When the 1st Infantry Division Artillery stood up in late 2015, Col. Thomas R. Bolen, DIVARTY commander, emphasized the importance of partnership and the Army total force policy between the Active, National Guard and Reserve components of the Military.
In the spirit of that policy, Soldiers from DIVARTY, 139th Airlift Wing and 130th Field Artillery Brigade conducted a training event from June 3 to 17 at Fort Riley, Kansas.
"The most important thing that we can do when we go to a fight is to bring all of our assets," said Col. Thomas Burke, 130th FA commander. "But, to be able to synchronize those assets is the most challenging piece right there, and everyone has worked together to make this happen."
Partnership is critical, being able to bring all the different organizations together has a bigger effect by building the forces capabilities as a whole, according to Burke.
With partnership being the center of this training, a table three emergency deployment readiness exercise was conducted June 7, when a C-130 Hercules aircraft loaded a High Mobility Artillery Rocket System -- nearly 32,000 pounds -- at Rosecrans Memorial Airport in St. Joseph, Missouri, and transported the HIMARS to Fort Riley, Kansas.
"This exercise was a matter of being able to translate the training objectives that the Army has into Air Force training objectives" said Capt. Matthew Zahler, an air mobility liaison officer with the 621st Mobility Support Operations Squadron. "We got the 139th Airlift Wing and the 130th Field Artillery together with DIVARTY to participate in a joint exercise."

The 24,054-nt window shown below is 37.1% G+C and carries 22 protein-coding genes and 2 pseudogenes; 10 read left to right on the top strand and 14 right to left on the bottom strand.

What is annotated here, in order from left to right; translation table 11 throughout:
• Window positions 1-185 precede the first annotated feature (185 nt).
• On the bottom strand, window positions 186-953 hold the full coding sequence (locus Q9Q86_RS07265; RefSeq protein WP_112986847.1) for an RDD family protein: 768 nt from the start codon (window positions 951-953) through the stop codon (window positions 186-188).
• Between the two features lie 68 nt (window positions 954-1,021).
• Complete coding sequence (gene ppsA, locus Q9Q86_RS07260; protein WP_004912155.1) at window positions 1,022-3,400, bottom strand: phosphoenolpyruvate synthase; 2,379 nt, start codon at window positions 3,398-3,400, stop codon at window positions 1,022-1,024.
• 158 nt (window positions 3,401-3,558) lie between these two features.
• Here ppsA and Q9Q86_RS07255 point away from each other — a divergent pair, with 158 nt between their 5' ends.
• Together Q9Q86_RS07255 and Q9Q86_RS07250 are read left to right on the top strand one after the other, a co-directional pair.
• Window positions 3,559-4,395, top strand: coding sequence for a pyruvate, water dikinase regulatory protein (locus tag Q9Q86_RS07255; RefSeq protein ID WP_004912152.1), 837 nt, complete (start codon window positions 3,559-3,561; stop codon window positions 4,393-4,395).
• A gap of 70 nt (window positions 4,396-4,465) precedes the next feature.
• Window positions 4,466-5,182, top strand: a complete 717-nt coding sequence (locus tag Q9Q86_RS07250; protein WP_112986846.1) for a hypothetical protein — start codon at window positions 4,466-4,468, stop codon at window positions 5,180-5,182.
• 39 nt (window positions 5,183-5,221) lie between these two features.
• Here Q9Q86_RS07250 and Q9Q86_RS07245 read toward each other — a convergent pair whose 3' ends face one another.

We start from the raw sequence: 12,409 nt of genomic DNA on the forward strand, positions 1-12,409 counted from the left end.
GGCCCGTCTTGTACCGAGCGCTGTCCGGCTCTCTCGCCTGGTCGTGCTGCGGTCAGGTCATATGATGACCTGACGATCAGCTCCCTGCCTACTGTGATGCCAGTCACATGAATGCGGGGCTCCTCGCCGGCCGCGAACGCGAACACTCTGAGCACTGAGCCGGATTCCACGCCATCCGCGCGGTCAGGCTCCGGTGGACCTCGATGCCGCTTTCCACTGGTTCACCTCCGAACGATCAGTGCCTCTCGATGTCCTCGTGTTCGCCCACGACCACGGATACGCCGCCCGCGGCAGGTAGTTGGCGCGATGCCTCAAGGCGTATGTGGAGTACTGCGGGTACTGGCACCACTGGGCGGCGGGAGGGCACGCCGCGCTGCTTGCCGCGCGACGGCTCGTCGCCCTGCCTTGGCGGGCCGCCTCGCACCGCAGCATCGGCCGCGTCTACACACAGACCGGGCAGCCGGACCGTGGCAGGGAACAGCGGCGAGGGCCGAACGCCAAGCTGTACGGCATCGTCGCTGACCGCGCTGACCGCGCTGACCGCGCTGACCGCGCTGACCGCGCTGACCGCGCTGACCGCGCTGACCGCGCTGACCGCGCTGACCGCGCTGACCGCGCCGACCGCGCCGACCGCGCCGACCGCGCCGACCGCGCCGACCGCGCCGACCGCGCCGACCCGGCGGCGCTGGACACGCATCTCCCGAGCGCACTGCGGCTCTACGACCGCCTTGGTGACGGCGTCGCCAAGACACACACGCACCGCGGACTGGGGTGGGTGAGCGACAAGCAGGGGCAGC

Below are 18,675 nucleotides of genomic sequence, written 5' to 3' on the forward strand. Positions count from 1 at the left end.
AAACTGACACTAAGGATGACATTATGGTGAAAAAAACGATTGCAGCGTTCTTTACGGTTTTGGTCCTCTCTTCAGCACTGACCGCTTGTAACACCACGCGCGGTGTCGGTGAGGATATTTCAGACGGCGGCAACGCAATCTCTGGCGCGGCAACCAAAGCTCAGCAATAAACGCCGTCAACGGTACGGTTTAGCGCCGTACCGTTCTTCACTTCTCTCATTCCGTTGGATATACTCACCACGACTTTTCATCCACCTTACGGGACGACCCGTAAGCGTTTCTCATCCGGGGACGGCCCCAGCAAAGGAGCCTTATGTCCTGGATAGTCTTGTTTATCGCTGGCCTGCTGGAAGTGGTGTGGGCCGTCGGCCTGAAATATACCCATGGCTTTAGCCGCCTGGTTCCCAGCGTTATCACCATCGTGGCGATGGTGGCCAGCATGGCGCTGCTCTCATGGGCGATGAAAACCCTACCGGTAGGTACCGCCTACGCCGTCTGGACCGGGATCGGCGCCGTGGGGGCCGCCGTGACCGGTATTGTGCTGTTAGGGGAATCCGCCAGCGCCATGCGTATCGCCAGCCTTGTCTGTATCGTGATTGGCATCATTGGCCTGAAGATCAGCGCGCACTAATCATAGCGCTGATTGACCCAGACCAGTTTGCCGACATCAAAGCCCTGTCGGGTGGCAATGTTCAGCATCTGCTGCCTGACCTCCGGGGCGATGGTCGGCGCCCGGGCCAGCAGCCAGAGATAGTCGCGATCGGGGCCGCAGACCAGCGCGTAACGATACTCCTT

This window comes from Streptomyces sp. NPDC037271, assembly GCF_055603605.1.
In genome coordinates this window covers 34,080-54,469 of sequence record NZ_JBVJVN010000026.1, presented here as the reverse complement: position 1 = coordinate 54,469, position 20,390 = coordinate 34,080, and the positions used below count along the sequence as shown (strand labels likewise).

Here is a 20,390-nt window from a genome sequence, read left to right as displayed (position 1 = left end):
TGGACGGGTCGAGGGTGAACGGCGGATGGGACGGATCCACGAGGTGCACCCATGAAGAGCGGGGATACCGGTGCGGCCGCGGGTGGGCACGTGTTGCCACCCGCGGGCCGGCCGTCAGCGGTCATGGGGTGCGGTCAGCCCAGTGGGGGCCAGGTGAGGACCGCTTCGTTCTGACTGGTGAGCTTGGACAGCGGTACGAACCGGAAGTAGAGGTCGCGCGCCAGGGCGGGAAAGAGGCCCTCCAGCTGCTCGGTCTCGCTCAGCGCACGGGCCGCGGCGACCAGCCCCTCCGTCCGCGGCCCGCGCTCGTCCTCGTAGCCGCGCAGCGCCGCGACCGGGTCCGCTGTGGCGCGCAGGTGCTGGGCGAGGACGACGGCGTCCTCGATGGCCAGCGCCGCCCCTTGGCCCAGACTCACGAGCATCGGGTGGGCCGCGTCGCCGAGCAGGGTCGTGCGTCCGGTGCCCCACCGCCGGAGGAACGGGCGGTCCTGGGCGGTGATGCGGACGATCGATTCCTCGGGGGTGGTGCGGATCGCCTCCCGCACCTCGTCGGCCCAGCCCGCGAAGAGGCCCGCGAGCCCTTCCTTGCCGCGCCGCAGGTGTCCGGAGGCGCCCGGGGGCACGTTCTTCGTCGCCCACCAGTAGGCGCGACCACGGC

Collaboration between these two branches not only helps service members become more tactically proficient, but it expands their professional network as well.
"Anytime we do this joint training, everyone's network gets larger; people meet each other and might actually work together in theater," said Air Force Chief Master Sgt. Rhys Wilson, an aerial port superintendent with the 139th Aerial Port Squadron. "There is a great opportunity that when one of our planes deploy in the future they can be tasked with this mission, and the Army can be tasked to do it in theater with another Air Force unit, and now they have the experience necessary to do it quickly and efficiently."
Deployments are an inevitable part of the military; with this training, the ability to practice in a non-combat zone gave Soldiers the ability to become proficient at their jobs before said deployment.
"The partnerships have been great; we have done a few things in the last year with DIVARTY and now this with the C-130," said Army Staff Sgt. Aaron Cairo, section chief, 130th FA. "It's very important; we have trained for this before but never actually gotten to do it, and having to do that down range for a deployment scenario would be tougher without having had this practice."
Using the Army total force policy, service members will become more unified in actions, and they will be better equipped to handle deployments as a whole.
"One force" is more than just a slogan, Wilson said.